Back in February 2021, the august NY Times veritably crowed “They Can’t Leave the Bay Area Fast Enough,” citing nothing less than “the end of a tech era.” I was skeptical. The Bay Area’s demise as a tech and people magnet had been predicted many times before. So I’ll confess to a certain amount of relish at being proven correct when, just a couple of weeks ago, the self-same paper announced that “tech workers who swore off the Bay Area are coming back.” That would be obvious to anyone who has been driving Bay Area highways since mid-June.
Back in February, when I posted my last newsletter, it was already clear that much of the Bay Area real estate market, including San Francisco, had held up quite well during the pandemic. The sole exception were condominiums, and especially those concentrated in downtown and South of Market high-rises, where a number of factors contributed to something of a sell-off: lack of outdoor space for socializing; the closure of bars, restaurants, and gyms; and the ability of many young tech workers to work remotely. Recent data shows that all segments of the market have only continued to improve since then.
There’s a lot of information to cover, so I’m breaking this newsletter into two parts. The first will focus on single family homes; the second, which I’ll send out it in a couple of weeks, will cover condominiums.
Houses on Fire (Figuratively Speaking)
Prices barely budged downward during the pandemic from their previous high in Q2 2019 of ~$1.7 million, and some of the downward fluctuations are simply attributable to seasonal factors. But boy have they jumped since Q2 2021 when, roughly speaking, the local vaccination roll-out and opening up accelerated. The median price spiked to just shy of $1.9 million. Comparing YTD 2021 to 2020, median prices have increased $150,000 or 9% over 2020 (2nd chart). It’s interesting to compare that to the losses following the Great Financial Crisis (GFC) in 2008.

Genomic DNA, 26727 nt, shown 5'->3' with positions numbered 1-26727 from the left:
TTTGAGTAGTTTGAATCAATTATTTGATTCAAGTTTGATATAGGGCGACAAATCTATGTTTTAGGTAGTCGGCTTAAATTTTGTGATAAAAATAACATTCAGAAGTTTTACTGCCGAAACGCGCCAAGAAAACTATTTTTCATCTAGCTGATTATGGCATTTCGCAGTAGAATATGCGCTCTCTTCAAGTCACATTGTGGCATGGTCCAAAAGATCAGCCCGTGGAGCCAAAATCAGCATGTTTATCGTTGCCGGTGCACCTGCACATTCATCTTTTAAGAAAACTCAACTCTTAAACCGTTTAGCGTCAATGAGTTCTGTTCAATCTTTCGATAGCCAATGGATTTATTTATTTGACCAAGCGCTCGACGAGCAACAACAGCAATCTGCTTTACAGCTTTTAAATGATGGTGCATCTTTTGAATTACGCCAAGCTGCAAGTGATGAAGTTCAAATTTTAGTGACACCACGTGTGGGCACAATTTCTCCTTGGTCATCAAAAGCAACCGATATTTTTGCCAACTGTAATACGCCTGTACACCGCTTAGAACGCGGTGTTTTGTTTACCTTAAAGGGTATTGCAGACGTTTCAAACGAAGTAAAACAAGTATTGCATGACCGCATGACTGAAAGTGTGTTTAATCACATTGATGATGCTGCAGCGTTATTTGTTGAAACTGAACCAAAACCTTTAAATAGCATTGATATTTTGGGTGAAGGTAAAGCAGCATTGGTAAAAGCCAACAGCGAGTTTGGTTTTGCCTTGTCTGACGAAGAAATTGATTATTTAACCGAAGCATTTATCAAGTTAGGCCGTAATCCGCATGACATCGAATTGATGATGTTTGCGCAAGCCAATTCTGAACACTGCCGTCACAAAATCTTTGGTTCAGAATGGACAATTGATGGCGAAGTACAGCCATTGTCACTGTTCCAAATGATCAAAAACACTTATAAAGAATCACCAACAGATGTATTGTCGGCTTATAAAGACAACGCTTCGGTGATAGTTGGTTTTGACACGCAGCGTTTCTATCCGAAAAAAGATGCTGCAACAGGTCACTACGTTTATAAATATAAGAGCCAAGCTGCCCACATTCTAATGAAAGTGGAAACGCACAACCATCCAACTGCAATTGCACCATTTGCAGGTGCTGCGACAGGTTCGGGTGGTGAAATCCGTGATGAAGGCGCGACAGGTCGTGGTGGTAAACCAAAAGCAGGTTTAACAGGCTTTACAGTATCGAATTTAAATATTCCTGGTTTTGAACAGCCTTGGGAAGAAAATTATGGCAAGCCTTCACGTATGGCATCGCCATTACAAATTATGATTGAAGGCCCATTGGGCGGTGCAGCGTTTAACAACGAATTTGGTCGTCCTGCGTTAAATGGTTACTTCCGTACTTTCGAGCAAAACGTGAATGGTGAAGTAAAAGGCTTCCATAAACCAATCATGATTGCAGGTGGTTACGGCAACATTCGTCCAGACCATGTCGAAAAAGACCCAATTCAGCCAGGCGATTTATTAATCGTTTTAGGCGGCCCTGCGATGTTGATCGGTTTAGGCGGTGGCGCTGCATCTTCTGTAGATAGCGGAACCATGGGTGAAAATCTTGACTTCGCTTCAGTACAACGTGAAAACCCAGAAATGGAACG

Luxury Houses – Nice Work If You Can Get It
If median house prices have reached record levels, it’s in no small part because of an unprecedented explosion of luxury home sales since March, 2021, which has helped drive the overall median price up. Equitable or not, the people at the top of the food chain have indulged their pent-up appetite for high end homes since restrictions started to lift in the Bay Area.
Houses have been getting bigger, as everyone tries to shoe-horn more square footage out of their existing homes or lots. This also partly explains the increase in median prices overall. But luxury homes seem to have done better on a per square foot basis as well, as the next comparative chart shows. (Note, this chart’s breakdown of values tracks what I think are the low, middle, and luxury ranges in SF. Whether “luxury” is above $3 million or above $3.5 million is a matter of, um, taste.) While all houses have seen a YoY increase in price per square foot, that of luxury houses has rocketed up 18% to $1382.
Here’s a snapshot of house price values in various neighborhoods across San Francisco. Email me if you’d like detailed information on your particular neighborhood, or you can check out the new interactive map at my website.
As always, your questions, comments and referrals are much appreciated! And a special thanks to those who have contacted me to let me know that they’ve missed receiving my newsletter. I love researching and writing them, but – as you can see from the data – it’s been a busy Spring. Stay safe out there everyone!